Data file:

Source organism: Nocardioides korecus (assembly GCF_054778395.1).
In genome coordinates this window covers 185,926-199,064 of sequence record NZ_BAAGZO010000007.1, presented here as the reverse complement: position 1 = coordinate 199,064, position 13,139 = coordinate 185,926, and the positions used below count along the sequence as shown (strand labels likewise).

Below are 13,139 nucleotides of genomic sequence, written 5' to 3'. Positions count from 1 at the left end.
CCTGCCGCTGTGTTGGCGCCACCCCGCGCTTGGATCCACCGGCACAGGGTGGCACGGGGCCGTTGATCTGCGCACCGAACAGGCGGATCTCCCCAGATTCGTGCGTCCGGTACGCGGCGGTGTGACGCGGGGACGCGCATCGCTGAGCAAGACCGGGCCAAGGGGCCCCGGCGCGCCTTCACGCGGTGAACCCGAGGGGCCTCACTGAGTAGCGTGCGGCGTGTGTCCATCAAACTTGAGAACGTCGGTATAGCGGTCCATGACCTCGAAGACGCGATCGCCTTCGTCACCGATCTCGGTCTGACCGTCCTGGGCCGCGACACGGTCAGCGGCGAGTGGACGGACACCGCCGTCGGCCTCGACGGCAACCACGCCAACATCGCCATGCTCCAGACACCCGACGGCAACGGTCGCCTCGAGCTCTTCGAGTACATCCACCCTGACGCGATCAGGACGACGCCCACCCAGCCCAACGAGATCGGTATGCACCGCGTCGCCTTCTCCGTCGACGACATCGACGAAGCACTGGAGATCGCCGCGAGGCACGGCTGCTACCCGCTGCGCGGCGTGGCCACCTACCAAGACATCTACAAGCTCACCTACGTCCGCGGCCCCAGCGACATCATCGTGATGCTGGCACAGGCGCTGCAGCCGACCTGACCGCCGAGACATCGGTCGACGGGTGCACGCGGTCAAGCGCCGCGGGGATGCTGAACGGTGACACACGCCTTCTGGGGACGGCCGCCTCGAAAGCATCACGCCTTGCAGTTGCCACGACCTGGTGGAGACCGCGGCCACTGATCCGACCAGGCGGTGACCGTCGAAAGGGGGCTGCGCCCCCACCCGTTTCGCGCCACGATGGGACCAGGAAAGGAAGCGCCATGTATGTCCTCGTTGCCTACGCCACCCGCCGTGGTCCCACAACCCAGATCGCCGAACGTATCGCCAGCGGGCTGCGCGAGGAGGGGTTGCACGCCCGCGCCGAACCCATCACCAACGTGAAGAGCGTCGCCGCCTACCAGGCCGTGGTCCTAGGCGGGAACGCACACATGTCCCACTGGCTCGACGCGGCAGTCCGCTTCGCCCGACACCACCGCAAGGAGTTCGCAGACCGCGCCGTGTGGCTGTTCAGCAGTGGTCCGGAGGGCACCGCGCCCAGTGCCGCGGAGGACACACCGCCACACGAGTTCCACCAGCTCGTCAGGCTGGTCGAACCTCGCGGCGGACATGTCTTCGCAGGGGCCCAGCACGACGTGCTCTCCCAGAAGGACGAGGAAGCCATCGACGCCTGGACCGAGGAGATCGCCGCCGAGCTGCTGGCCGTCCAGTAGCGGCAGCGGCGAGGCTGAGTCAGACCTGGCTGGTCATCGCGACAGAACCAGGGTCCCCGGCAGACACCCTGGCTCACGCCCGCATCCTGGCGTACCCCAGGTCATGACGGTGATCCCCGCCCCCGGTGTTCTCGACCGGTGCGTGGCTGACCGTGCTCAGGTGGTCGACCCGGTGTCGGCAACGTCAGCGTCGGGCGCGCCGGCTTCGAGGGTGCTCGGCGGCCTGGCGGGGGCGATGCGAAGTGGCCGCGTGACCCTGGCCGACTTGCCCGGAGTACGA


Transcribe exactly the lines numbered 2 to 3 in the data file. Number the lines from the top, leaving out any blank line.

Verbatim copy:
In genome coordinates this window covers 185,926-199,064 of sequence record NZ_BAAGZO010000007.1, presented here as the reverse complement: position 1 = coordinate 199,064, position 13,139 = coordinate 185,926, and the positions used below count along the sequence as shown (strand labels likewise).

Below are 13,139 nucleotides of genomic sequence, written 5' to 3'. Positions count from 1 at the left end.